I am a big fan of good nature writing, and Renkl is among the best at it. I’m still marveling at the way she rhapsodizes over a toad, describing it as being “as soft as a great-grandmother you can hold in your hand.”
Author of the critically acclaimed “Late Migrations: A Natural History of Love and Loss” and an opinion columnist writing about the South for The New York Times, Renkl is clear about her agenda. She wants us to recognize that “nature is all around us and we are a part of it,” and she wants us to connect with it by learning how to quietly observe it.
“Our usual method of going through the world as a species is busyness, and we aren’t comfortable sitting still and just listening. But our ancestors, even very close generation ancestors, were,” she said when I spoke with her by phone earlier this week. “Before radio, before television, before air conditioning, we would sit on our porches or our front stoops and cool off with the breeze and listen to each other telling stories — but also listen to our wild neighbors and their songs and their quarrels and their hope.
“Our world is very different from the way human beings have lived for most of the time that we have been on this planet,” she said. “And yet I do believe … that if you slow down and sit still and listen and look, (nature) will come to you, it will unfold before you. You won’t be frightening everything away.”
The benefits of connecting with nature are many. Big picture-wise, people are more likely to protect and preserve something that they love and appreciate. On a more individual level, it’s good for our wellbeing.
“There’s all kind of evidence that people do better in a lot of ways when they are in close proximity to the natural world in some way,” said Renkl. “There’s one study that shows that people recovering from exactly the same surgery in a hospital room recover more quickly if there’s a tree outside their window. There are multiple studies that show when you have your hands in the dirt and you’re turning soil, you’re releasing microbes into the air that stimulate serotonin production in the same way that an antidepressant does.
“The cumulative effect of what we know about ourselves is that we are also creatures and we belong to this very world that we have walled ourselves off from,” she said. “And if we can find our way back to it, we will be happier, calmer, more at ease. And I think healthier.”
One of the ways Renkl fosters that connection is by leaving parts of her yard in its natural state. She doesn’t deadhead her flowers and lets them go to seed. She doesn’t mow the parts of her lawn she doesn’t use. She stacks fallen limbs instead of running them through the chipper. This way, she creates a source of food and habitat for various critters.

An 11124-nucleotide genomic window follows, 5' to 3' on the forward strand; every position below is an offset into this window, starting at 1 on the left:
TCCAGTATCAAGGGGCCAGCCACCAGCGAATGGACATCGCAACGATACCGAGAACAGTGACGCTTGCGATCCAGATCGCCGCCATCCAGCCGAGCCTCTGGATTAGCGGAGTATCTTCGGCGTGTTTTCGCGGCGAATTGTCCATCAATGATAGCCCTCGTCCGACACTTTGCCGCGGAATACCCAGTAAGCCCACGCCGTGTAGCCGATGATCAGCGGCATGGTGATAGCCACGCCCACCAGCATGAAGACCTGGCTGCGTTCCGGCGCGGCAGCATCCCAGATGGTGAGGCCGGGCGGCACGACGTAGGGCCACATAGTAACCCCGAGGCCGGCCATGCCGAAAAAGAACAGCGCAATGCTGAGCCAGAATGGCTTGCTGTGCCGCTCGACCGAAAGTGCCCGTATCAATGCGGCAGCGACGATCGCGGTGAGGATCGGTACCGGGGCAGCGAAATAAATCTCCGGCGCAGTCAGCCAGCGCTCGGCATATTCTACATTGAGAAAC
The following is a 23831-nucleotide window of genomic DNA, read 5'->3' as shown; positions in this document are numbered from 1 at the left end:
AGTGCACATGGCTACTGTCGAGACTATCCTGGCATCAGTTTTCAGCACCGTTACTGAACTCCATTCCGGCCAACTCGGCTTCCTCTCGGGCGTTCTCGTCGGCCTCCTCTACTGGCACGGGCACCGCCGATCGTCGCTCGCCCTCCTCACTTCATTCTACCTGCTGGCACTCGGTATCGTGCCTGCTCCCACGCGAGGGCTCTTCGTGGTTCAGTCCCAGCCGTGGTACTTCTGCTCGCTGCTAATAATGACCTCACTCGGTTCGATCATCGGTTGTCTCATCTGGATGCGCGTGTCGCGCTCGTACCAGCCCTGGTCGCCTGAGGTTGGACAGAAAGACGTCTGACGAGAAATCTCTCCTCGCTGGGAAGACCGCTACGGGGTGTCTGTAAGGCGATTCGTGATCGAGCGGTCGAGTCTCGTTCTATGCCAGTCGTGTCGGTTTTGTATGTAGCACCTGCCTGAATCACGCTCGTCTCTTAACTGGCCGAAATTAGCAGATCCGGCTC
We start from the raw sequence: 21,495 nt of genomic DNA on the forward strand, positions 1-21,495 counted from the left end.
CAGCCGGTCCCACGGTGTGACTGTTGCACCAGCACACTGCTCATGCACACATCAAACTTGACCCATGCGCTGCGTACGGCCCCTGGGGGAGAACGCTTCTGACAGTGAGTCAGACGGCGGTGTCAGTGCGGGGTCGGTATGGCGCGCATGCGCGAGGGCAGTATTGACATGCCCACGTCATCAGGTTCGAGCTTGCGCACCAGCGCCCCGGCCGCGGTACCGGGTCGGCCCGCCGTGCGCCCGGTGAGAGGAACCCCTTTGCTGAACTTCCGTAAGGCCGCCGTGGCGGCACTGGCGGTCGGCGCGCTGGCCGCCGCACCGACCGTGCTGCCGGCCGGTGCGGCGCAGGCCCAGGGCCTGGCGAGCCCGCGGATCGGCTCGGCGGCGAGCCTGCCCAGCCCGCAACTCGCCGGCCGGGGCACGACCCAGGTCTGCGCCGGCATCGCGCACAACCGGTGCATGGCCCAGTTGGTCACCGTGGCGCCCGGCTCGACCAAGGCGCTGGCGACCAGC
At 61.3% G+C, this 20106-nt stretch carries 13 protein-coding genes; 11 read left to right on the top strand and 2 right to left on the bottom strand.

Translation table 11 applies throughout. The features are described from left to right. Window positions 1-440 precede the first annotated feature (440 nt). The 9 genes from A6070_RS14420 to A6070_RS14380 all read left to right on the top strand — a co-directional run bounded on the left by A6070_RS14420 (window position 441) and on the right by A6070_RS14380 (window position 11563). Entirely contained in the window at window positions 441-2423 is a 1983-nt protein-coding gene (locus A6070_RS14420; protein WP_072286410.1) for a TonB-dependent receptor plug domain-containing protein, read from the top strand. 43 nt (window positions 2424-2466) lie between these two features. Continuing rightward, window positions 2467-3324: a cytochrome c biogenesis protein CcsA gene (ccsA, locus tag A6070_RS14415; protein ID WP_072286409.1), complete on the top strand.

“What I have found in my own life is that small steps lead to bigger steps because they are self-reinforcing,” she said. “So you plant a pot of milkweed and you see a monarch butterfly land there. It makes you so happy that you just want to dig out a whole flower bed next year … Baby steps are still steps.”
If you do sit quietly and watch nature long enough, the likelihood is good you’ll eventually witness the food cycle in action. Renkl addresses this unpleasant fact in the book with a couple of anecdotes about trying to protect bluebirds from a Cooper’s hawk and a house cat.
She discourages intervention in the natural process. After all, the Cooper’s hawk is as integral to the ecosystem as the bluebird. That he eats bluebirds to stay alive is just a fact of nature. But house cats don’t naturally occur in our ecosystem, so she advocates for keeping them away from vulnerable creatures.
Nevertheless, creatures eating other creatures is the natural order of things.
“It is hard to witness,” she said. “It takes some practice, but the more you see it and the more you recognize how it works in an integrated system that is much bigger than we can even begin to understand, the more you see that the way it works itself is a beautiful thing. When we don’t interrupt it with our machines and our poison and our changing climate, it works itself out in the way that it should. That way of seeing the world is very comforting when you get there.”
As much as “The Comfort of Crows” is about nature as it cycles through the seasons, it’s also about the passage of time and the seasons of our lives. One informs the other as Renkl weaves in observations about the death of her parents and her adult children moving away, not to mention her own mortality.
“To see all of that happen on a faster scale with the birds in my yard or the chipmunks or the possums helps me remember that this is also just the way life works,” she said. “And while I don’t miss my parents any less because of it or miss my children around the table every night after school, I do take some comfort from the idea that I am part of this bigger thing and it’s natural. It’s the way the world is supposed to work.”
Margaret Renkl will be in conversation with Teresa Weaver at the Atlanta Botanical Garden on Oct. 17. Tickets are free, no registration required. It also will be livestreamed on the garden’s Facebook page. For details go to atlantabg.org.
Suzanne Van Atten is a book critic and contributing editor to The Atlanta Journal-Constitution. You can contact her at Suzanne.firstname.lastname@example.org.